(Addis Ababa)Africa: Launch of the 2013 Economic Report On Africa

Niamey — Further to the sixth African Union Conference of Ministers of Economy and Finance and Conference of African Ministers of Finance, Planning and Economic Development of the Economic Commission for Africa (ECA), the launch of yearly Economic Report on Africa (ERA) 2013, will be organized by the United Nations Economic Commission for Africa Sub-Regional Office for West Africa (ECA/SRO-WA) in collaboration with Niger’s Ministry of Planning, Lands and Community Development (MP/AT/DC), on Monday the 24 of June 2013, in Niamey (Niger).

The Report is focused on the theme: Making the Most of Africa’s Commodities: Industrializing for Growth, Jobs and Economic transformation. The discussions will be centered on vision, industrialization perspectives and structural transformation of Africa’s economies. After critical analysis of the report participants will exchanges views on industrialization and Economical transformation of Africa.

According to the report, each African country should design industrial policy within the national development planning framework and, create the appropriate institutional and industrial policy mechanisms to increase effectiveness and competitiveness. African governments need to respond strategically, working closely with other stakeholders, through formulating and implementing required industrial policy.

These policies should be implemented in order to make the continent emerge as a global economic power able to address the challenges of youth unemployment, the poverty and gender inequality according to the 2013 economic report on Africa. But “maximizing Africa’s commodities for industrialization involves adding value to soft and hard commodities and developing forward and backward linkages to the commodity sector,” says the report.

Apart from providing employment, income, price and non-price benefits, African countries, by adding value to their raw materials locally, could also bring about diversification of technological capabilities, an expanded skills base, and deepening of individual countries’ industrial structures, the document reveals.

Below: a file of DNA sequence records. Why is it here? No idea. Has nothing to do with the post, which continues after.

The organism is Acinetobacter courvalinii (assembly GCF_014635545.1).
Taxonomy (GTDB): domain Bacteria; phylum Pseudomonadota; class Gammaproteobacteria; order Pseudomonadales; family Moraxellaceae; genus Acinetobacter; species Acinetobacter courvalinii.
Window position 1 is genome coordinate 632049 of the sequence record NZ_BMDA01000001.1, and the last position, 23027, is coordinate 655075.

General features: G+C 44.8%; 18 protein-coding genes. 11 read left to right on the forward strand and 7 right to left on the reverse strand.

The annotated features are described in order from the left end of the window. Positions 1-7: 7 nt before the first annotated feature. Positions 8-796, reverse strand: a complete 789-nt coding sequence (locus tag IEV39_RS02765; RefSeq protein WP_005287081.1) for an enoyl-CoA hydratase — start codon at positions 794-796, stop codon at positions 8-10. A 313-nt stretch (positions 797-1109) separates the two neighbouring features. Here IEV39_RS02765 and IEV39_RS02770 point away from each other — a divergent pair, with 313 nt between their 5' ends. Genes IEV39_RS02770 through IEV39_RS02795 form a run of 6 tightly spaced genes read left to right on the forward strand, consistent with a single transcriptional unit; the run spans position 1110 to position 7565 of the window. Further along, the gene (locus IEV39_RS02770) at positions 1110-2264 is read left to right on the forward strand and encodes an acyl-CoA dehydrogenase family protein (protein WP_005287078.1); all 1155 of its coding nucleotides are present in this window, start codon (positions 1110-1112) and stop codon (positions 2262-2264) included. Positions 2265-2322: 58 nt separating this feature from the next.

In West Africa, economic performance moderated to 6.3 per cent in 2012 from 6.5 per cent in 2011. Nigeria, the continent’s second-largest economy, slowed to 6.4 per cent from 7.4 per cent, reflecting receding fiscal stimulus and slowing oil investments on security concerns across the Niger Delta. Ghana’s economy, after a sharp increase in 2011, slowed from 15.1 per cent in 2011 to a more realistic 7.4 per cent in 2012 with the slowdown of commercial oil production.

Political instability in Guinea-Bissau and Mali affected sub regional growth, and both countries saw growth decline, but this was balanced by growth in Sierra Leone of 18.2 per cent owing to the exploitation of new mines and quarries deposits. Côte d’Ivoire posted 8.6 per cent post-conflict growth with a return to normal harvests. A growing pace of the extractive industry in oil supported Niger’s 11.6 per cent expansion.

While some African countries have made modest progress in forward and backward linkages to their commodity sectors, others still have some ground to cover, according to the report, adding that interventionist state policies and continental initiatives could help improve the situation.

To further boost current levels of linkages, the report calls for urgent moves to reduce the infrastructural constraints and bottlenecks on the continent.

It also recommends improved policy implementation through coordination among relevant ministries in order to reduce incidents of coordination failure that have for long plagued the continent.

Source: United Nations Economic Commission for Africa


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Posted by on Jul 16 2013. Filed under African News. You can follow any responses to this entry through the RSS 2.0. You can leave a response or trackback to this entry

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